47. 47. AO3: The Weakness of New Age - Match them up The problem of scale Socialisation of the next generation Weak commitment Structural weakness For a belief system to survive it must be passed down to the next generation, however, in the Kendal project only 32% of parents who were involved in New Age religions said their children shared their spiritual interests. Furthermore, women in the holistic milieu are more likely to be childless. Even if New Age forms of individualised religion are springing up, this would have to be on a much larger number if it is to fill the gap left by more traditional religions. Bruce (2006) found that although people dabbled in meditation, alternative medicine and astrology etc, serious commitments was quite rare. Not many people practicing New Age alternatives said that they were important in their lives. New Age spirituality is unlikely to fill the gap left by the decline in traditional religions because it cannot achieve consensus about its beliefs. People are free to believe what they want and so it lacks cohesion as a movement.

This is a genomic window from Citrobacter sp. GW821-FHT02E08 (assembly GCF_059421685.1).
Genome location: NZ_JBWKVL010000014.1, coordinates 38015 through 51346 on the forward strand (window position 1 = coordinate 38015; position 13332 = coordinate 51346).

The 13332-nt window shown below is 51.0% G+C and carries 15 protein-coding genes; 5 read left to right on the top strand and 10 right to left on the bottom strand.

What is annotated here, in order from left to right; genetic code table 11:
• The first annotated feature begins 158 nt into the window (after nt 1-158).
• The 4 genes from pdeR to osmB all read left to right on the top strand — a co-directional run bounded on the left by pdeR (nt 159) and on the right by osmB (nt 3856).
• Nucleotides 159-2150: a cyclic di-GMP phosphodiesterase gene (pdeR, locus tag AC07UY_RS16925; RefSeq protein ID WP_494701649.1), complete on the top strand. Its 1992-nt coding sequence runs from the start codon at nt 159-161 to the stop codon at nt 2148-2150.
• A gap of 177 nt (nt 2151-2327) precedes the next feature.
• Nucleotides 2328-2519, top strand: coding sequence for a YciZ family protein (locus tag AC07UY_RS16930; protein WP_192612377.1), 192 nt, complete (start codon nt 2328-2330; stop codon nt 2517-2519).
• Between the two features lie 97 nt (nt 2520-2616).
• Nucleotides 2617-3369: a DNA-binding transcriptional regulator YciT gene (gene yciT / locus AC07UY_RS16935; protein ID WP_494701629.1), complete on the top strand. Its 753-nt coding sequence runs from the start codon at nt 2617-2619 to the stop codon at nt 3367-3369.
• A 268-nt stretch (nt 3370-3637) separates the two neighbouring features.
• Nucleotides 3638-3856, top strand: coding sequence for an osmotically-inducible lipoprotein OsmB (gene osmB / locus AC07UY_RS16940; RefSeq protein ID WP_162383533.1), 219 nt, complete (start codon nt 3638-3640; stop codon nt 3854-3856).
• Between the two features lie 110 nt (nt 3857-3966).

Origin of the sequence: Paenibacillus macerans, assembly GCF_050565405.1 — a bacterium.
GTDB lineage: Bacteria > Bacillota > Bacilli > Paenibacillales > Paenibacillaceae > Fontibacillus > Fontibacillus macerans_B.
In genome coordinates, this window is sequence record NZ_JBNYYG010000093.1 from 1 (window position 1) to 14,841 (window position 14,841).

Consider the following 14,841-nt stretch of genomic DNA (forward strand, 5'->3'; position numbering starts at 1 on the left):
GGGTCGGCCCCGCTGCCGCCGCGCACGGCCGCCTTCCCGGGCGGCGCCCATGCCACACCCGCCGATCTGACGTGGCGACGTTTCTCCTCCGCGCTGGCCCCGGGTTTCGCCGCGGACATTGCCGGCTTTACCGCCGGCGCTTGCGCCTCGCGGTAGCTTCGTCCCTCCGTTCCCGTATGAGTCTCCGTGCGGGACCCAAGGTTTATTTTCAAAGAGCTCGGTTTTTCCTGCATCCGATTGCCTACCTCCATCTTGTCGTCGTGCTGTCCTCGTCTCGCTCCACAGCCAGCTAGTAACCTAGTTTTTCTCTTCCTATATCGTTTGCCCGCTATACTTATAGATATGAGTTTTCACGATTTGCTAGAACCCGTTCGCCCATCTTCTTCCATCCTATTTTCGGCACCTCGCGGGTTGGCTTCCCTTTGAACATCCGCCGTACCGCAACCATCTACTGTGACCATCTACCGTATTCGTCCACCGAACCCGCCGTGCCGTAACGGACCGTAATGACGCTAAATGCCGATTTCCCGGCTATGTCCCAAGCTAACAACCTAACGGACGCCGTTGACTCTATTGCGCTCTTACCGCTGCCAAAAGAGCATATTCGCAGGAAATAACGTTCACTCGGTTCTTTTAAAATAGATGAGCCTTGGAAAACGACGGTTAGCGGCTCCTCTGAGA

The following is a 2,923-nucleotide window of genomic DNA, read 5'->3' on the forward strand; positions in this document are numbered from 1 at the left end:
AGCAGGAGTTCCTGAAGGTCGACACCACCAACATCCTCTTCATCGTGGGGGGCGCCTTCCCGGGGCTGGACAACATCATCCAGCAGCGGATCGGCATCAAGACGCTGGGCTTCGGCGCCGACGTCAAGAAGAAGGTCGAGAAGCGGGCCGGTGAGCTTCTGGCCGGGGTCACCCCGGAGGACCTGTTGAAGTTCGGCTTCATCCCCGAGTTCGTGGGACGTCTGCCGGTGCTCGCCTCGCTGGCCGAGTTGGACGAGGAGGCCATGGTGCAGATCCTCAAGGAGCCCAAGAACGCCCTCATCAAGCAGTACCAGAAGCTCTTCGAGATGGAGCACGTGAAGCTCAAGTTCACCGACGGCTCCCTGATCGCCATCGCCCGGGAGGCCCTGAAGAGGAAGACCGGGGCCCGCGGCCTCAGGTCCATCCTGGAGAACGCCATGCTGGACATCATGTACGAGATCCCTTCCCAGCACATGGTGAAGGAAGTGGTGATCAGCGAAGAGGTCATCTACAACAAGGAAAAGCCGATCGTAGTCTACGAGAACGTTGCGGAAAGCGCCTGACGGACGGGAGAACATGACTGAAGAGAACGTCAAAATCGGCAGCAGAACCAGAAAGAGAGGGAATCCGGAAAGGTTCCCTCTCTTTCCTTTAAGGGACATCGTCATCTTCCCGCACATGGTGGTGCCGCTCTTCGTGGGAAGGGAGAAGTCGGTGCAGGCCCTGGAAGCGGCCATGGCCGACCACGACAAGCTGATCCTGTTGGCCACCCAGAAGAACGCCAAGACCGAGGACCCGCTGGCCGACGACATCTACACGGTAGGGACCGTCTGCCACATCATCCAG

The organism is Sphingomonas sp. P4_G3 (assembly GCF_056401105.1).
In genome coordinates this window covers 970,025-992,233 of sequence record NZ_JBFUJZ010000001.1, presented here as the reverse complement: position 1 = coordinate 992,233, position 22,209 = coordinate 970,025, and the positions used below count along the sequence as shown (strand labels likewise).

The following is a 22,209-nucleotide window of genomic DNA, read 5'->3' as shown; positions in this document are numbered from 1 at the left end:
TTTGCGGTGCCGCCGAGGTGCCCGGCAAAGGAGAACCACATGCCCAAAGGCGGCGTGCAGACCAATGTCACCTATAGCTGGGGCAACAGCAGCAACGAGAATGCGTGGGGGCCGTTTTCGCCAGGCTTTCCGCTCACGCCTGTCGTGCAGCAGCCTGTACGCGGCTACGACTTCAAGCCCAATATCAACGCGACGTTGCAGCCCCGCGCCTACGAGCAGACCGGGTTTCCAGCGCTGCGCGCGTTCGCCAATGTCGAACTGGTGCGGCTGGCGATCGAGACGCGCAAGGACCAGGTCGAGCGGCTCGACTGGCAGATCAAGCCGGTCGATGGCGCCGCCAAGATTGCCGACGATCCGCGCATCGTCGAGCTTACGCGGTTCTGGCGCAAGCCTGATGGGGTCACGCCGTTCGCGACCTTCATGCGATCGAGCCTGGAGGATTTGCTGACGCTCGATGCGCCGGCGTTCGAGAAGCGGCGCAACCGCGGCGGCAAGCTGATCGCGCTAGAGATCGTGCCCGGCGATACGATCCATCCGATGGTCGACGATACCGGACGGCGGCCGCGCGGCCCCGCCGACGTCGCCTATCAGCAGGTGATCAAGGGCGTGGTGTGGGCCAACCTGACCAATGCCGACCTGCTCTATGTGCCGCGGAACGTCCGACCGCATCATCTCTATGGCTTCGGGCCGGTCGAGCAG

48. 48. Online Religion - Religion Online (Helland 2000) Religion online: Refers to the majority of religious websites, which seemed to provide only religious information and no interaction - used to address potential converts. Online religion: Religious websites where people could act with unrestricted freedom and a high level of interactivity e.g. virtual worship and meditation spaces. Do you think this radical, new alternative could eventually replace religion? Postmodernists support the view that online religion is a radical new alternative that may be replacing religion in order to suit individualistic needs.

Hinweis der Redaktion

  • https://www.youtube.com/watch?v=d9W0q6RqdV0
  • GETTING STARTED - use as starter
  • Religion is become individualistic - suiting the needs of the individual, rather than the needs of society.
  • Give resources from Napier press AND Collins. Cut up and stick onto an A3 sheet.
  • Trying to get students to think “no, not unimportant because it represents a place where people can come together and express grief.”
  • 1. Should not have one declining with the other - church attendance should be decreasing but beliefs should be higher.